Chung v. Johnston, 070611 FED9, 09-17607

Docket Nº:09-17607
Party Name:WAYNE CHUNG, M.D., Plaintiff - Appellant, v. BARBARA JOHNSTON; et al., Defendants-Appellees.
Judge Panel:Before: CANBY, O'SCANNLAIN, and FISHER, Circuit Judges.
Case Date:July 06, 2011
Court:United States Courts of Appeals, Court of Appeals for the Ninth Circuit
 
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WAYNE CHUNG, M.D., Plaintiff - Appellant,

v.

BARBARA JOHNSTON; et al., Defendants-Appellees.

No. 09-17607

United States Court of Appeals, Ninth Circuit

July 6, 2011

NOT FOR PUBLICATION

Submitted June 15, 2011 [**]

Appeal from the United States District Court No. 3:09-cv-02615-MHP for the Northern District of California Marilyn H. Patel, District Judge, Presiding

Before: CANBY, O'SCANNLAIN, and FISHER, Circuit Judges.

MEMORANDUM [*]

Wayne Chung, M.D., appeals pro se from the district court's judgment dismissing his 42 U.S.C. § 1983 action arising from the suspension and probation of his medical license by the Medical Board of California. We have jurisdiction under 28 U.S.C. § 1291. We review de novo. Knievel v. ESPN, 393 F.3d 1068, 1072 (9th Cir. 2005) (failure to state a claim); Olsen v. Idaho State Bd. of Med., 363 F.3d 916, 922 (9th Cir. 2004) (immunity). We may affirm on any ground supported by the record, Thompson v. Paul, 547 F.3d 1055, 1058-59 (9th Cir. 2008), and we affirm.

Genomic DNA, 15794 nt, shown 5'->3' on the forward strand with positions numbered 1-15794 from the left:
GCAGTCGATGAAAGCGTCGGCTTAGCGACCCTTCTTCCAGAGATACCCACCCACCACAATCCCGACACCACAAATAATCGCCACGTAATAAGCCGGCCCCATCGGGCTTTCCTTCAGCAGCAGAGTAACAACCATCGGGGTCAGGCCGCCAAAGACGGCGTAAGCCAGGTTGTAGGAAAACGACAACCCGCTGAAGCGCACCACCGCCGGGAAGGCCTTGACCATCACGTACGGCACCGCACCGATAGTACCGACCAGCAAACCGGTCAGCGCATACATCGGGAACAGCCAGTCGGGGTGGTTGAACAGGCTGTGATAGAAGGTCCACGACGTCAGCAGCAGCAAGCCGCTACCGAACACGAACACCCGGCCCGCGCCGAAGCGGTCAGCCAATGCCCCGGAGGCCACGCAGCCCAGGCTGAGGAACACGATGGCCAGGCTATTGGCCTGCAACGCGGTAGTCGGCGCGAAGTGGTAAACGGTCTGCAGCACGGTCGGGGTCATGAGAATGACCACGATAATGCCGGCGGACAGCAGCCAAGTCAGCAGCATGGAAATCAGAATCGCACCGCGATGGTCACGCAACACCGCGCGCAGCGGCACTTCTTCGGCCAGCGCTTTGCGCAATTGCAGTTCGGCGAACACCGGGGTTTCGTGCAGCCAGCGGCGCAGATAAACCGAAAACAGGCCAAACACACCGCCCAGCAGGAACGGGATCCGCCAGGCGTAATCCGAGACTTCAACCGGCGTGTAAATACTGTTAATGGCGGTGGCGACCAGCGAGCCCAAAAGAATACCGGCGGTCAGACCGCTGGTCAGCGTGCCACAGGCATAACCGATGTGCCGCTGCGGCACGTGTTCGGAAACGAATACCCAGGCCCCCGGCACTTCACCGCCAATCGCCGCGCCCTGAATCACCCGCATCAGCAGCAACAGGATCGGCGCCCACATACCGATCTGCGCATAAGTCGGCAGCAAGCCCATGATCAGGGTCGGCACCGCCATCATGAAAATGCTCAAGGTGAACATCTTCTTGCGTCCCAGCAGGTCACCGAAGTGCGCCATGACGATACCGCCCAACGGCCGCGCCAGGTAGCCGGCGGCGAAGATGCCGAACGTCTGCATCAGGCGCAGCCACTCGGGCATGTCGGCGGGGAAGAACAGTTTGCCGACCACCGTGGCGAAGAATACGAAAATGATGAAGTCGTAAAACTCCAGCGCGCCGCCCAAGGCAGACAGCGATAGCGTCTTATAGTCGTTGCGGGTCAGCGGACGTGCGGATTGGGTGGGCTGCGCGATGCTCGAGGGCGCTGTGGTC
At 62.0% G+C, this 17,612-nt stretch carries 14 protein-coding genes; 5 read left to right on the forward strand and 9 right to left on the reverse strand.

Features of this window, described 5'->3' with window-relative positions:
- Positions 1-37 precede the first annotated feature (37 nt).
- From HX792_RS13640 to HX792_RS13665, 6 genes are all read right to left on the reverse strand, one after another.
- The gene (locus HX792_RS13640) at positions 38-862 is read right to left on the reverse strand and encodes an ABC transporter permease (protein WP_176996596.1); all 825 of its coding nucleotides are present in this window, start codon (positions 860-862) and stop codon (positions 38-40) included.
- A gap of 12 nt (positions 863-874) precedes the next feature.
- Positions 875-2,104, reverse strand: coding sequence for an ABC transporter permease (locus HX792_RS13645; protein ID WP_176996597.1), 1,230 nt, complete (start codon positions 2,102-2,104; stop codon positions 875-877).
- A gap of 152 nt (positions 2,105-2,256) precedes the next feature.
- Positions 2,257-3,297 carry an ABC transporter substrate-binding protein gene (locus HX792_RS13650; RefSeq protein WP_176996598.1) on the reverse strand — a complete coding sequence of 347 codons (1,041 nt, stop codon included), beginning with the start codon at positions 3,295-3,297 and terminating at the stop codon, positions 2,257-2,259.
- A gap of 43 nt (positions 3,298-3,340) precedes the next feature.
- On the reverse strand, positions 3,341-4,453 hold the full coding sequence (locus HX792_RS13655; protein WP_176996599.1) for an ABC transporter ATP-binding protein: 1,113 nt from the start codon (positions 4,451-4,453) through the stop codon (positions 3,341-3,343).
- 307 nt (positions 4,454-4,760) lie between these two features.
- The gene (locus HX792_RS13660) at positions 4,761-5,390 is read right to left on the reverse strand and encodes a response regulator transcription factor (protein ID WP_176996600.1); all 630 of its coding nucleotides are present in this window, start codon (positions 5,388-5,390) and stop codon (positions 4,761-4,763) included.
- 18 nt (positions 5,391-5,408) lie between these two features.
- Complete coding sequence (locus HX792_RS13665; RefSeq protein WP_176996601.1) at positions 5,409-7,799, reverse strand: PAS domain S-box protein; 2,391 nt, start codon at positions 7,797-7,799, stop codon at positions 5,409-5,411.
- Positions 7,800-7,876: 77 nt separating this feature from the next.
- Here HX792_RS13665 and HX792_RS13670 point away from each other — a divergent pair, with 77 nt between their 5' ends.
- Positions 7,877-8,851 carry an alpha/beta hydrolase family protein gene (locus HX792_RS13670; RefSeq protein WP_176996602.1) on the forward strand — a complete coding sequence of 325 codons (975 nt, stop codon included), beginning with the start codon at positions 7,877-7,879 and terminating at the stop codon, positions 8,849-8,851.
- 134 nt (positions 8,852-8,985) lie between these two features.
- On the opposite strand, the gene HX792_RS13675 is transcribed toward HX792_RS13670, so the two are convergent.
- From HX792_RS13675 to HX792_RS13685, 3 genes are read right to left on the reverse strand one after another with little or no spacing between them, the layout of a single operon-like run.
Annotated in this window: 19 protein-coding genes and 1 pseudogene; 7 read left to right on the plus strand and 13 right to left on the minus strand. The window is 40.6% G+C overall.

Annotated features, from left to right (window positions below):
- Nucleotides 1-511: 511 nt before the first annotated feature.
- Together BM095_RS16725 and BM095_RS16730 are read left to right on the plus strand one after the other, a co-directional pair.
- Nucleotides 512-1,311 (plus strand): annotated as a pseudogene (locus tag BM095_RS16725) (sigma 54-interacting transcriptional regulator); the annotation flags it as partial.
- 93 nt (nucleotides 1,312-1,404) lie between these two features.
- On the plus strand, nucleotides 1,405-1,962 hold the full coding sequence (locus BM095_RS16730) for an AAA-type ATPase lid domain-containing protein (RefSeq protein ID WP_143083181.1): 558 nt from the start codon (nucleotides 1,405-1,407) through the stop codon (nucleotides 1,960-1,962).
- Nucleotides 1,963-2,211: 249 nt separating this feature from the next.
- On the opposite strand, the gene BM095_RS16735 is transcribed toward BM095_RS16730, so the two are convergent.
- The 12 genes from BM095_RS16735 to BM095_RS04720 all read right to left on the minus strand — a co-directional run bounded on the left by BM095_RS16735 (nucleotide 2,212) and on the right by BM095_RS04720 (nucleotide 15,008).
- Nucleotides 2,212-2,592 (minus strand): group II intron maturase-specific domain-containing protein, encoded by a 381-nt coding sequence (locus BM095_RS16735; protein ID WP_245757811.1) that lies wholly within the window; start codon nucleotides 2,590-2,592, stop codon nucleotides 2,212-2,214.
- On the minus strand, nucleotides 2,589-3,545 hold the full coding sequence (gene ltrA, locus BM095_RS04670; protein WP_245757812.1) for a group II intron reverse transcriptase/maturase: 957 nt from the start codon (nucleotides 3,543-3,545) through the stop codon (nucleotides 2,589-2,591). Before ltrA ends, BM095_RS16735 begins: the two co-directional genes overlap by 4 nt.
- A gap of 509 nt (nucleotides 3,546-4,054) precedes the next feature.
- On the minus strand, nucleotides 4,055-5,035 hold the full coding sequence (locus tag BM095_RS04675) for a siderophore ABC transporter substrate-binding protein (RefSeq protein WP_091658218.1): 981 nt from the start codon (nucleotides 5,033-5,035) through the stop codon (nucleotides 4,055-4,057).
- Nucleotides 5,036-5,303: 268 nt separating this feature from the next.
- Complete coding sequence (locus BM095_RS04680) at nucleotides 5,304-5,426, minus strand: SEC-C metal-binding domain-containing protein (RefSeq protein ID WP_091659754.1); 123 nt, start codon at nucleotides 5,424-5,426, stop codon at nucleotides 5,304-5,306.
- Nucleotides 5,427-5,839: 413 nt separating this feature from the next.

Dismissal of Chung's federal constitutional claims was proper on the basis of absolute immunity. See Olsen, 363 F.3d at 926 (state medical board members, professional staff, and counsel "function in a sufficiently judicial and prosecutorial capacity to entitle them to absolute immunity"); Paine v. City of Lompoc, 265 F.3d 975, 980 (9th Cir. 2001) (witnesses are entitled to absolute immunity for their testimony in judicial proceedings).

To the extent that defendants' alleged conduct is not protected by absolute immunity, the district court properly dismissed Chung's action because Chung failed to allege sufficient facts to state a plausible claim for relief. See Ashcroft v. Iqbal, 129 S.Ct. 1937, 1949 (2009) ("[A] complaint must contain sufficient factual matter, accepted as true, to state a claim to relief that is plausible on its face." (citation and internal quotation marks omitted)); see also Saucier v. Katz, 533...

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